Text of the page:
* Rep. Bono Mack says Web users may demand legislation
* Urges companies to create better safeguards
* Analyst cites congressional pressure on privacy
* Yahoo! announces plans to roll out "Do Not Track"
By Jasmin Melvin
WASHINGTON, March 29 Internet companies and
advertisers got a nudge from U.S. lawmakers on Thursday to
voluntarily give consumers greater control over the personal
data collected when they surf the Web, or else face legal
mandates to do so.
Federal regulators and lawmakers are hoping they can
pressure Web giants into adopting "Do Not Track" buttons on
Internet browsers and to give users transparency into how their
online data is collected, used and sold.
"I'm still not certain legislation is necessary,"
Representative Mary Bono Mack, chairman of the House
subcommittee on commerce, manufacturing and trade, said at a
hearing before her panel on Thursday.
But Internet users are likely to demand legislation "if
industry doesn't come up with better safeguards for consumers in
the future," Bono Mack said.
There is growing consumer concern about how Internet giants
such as Google, Facebook and Twitter collect and trade
in vast amounts of detailed information about their users'
online activities and real-life identities.
The White House and Federal Trade Commission have unveiled
privacy frameworks that rely heavily on voluntary commitments by
Internet companies and advertisers.
Both have asked Congress to pass broad privacy legislation
to curtail the tracking of online users.
But the specter of legislation is largely being wielded to
encourage self-policing, as a tough crackdown would face a
difficult path through the divided U.S. Congress.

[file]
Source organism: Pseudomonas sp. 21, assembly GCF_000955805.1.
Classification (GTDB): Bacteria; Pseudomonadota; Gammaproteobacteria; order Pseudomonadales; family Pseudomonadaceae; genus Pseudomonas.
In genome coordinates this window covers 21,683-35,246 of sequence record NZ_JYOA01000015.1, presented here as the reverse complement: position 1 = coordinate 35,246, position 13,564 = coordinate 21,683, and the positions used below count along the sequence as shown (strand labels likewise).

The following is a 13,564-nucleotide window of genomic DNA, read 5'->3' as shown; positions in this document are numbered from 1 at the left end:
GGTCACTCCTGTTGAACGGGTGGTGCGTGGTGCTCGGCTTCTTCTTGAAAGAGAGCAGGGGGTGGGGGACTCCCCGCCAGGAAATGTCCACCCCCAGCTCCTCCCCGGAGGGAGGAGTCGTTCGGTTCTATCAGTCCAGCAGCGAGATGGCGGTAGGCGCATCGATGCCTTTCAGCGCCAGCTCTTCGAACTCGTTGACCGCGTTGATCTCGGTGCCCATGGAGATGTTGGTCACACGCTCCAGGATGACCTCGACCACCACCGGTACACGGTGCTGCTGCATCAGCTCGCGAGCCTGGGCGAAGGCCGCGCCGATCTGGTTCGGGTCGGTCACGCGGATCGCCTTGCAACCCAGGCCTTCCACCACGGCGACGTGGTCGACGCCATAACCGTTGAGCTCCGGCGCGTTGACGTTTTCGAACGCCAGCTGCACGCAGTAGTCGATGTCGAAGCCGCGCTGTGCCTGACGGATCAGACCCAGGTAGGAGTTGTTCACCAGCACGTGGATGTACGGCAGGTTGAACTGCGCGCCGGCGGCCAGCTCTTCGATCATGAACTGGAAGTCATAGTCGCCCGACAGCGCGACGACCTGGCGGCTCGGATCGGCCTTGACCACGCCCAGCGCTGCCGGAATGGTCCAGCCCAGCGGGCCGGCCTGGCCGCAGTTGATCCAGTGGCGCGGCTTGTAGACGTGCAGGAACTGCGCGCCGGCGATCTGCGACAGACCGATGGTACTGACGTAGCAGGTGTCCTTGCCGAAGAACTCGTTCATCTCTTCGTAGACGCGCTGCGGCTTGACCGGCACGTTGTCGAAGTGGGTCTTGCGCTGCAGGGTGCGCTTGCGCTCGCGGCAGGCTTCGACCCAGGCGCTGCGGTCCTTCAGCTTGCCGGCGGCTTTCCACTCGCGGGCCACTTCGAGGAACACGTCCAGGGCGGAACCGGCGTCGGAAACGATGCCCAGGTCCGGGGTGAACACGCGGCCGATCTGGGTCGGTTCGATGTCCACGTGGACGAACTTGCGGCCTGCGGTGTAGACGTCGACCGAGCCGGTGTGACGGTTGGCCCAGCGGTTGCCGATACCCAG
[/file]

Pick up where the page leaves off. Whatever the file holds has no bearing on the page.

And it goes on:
Fred Upton, chairman of the full House Energy and Commerce
Committee, expressed skepticism that Congress or regulators
could keep pace with the rapidly changing technology of the
Rather than wrap the Web with red tape, Upton told the
hearing, more credit should be given to companies' strong
self-interest in protecting their customers.
"Online consumers are savvy customers who will not be loyal
to a company that puts their personal information at risk," he
Google, Facebook, Apple and other technology
companies have lobbied heavily against congressional and federal
agency proposals on data collection.
Legislation that would curtail Internet companies' ability
to collect and cash in on users' data would be a severe blow to
a multi-billion-dollar industry.
Data collection on the Internet allows advertisers to target
users in a demographic who are more likely to buy their product.
These ads often subsidize Web content.
Guggenheim Securities analyst Paul Gallant said the strategy
of threatening legislation seems to be working.
"There was enough concern even from Republicans that ad
companies will feel sufficient pressure from Congress to work
with the FTC and administration on fully implementing the Do Not
Track system," Gallant said in a note to clients on Thursday.
Yahoo! Inc said on Thursday it would implement a Do
Not Track solution by early summer, and Gallant said that
announcement creates momentum for others to follow suit by